Monday, January 25, 2010

Science writing with Scheherazade

Tim Lougheed holding geological specimens during his last visit to Laurentian University for the Canadian Science Writers' Association conference. (Canadian Science Writers' Association)

Tim Lougheed has got science writing figured out. Our latest guest lecturer in the program, he was the former president of the Canadian Science Writers' Association and his work has appeared in a number of Canadian newspaper and magazines, including Arthritis News, Canadian Consumer, Canadian Geographic, Family Practice, Equinox, The Financial Times of Canada, Laboratory Focus, The Medical Post, Ottawa Business Quarterly, the Ottawa Citizen, and University Affairs.

Tim gave us a great presentation on writing great science articles and a glimpse into the career and life of a freelance writer. His advice was simple, including: have a great opening, keep your audience wanting to read and know how to find a story. The advice wasn't new or earth shattering, but each point he made deserved emphasis.

The point that stuck with me was that he compared science writing to the stories in "Arabian nights".

"The main frame story concerns a Persian king and his new bride. Upon discovering his wife's infidelity, the king, Shahryar, has her executed and then declares all women to be unfaithful. He begins to marry a succession of virgins only to execute each one the next morning. Eventually the vizier, whose duty it is to provide them, cannot find any more virgins. Scheherazade, the vizier's daughter, offers herself as the next bride and her father reluctantly agrees. On the night of their marriage, Scheherazade begins to tell the king a tale, but does not end it. The king is thus forced to postpone her execution in order to hear the conclusion. The next night, as soon as she finishes the tale, she begins (and only begins) a new one, and the king, eager to hear the conclusion, postpones her execution once again. So it goes on for 1,001 nights." (Wikipedia - 1,001 nights)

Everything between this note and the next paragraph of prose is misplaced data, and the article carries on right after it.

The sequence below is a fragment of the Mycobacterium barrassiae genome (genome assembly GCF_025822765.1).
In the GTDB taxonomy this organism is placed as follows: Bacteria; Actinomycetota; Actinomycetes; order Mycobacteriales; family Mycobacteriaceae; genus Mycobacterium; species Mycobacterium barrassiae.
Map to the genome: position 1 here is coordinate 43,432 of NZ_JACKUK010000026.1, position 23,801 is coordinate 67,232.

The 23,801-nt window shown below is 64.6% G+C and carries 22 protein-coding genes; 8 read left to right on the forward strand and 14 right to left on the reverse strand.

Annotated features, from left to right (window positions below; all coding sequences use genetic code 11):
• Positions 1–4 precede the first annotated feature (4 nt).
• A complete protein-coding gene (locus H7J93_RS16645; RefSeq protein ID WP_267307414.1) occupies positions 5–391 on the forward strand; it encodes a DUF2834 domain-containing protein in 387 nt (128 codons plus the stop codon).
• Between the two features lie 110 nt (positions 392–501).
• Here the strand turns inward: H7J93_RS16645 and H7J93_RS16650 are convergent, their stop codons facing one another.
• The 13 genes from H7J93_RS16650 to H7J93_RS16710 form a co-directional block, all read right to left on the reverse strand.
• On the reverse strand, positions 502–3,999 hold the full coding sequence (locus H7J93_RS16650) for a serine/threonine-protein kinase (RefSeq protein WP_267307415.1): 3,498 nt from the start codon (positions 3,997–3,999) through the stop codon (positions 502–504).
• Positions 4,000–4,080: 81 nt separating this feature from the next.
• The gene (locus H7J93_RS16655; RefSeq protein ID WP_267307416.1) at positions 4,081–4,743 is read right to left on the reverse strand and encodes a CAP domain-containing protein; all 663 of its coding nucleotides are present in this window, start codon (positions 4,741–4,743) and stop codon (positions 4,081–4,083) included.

Imagine that! Imagine having to tell the beginning of a story each and every night so that someone doesn't kill you in the morning! THAT is how you need to think about writing stories! Your first line in a story needs to capture the imagination of your audience and motivate them to read the rest of the story. It definitely isn't an easy task, but gets easier through time, thought, and practice.

Tim has made a good career out of freelance science writing. If you are interested in this field, check out the Canadian Science Writers' Association.

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